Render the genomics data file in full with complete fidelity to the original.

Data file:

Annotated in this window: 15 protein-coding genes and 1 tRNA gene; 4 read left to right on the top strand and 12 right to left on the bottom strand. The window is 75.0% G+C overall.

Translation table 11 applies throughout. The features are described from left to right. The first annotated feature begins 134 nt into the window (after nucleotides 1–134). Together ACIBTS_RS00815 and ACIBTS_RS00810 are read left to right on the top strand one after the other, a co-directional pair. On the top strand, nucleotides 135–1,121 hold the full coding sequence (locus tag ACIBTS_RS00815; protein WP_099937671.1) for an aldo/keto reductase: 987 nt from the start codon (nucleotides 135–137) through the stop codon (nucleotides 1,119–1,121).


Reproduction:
Annotated in this window: 15 protein-coding genes and 1 tRNA gene; 4 read left to right on the top strand and 12 right to left on the bottom strand. The window is 75.0% G+C overall.

Translation table 11 applies throughout. The features are described from left to right. The first annotated feature begins 134 nt into the window (after nucleotides 1–134). Together ACIBTS_RS00815 and ACIBTS_RS00810 are read left to right on the top strand one after the other, a co-directional pair. On the top strand, nucleotides 135–1,121 hold the full coding sequence (locus tag ACIBTS_RS00815; protein WP_099937671.1) for an aldo/keto reductase: 987 nt from the start codon (nucleotides 135–137) through the stop codon (nucleotides 1,119–1,121).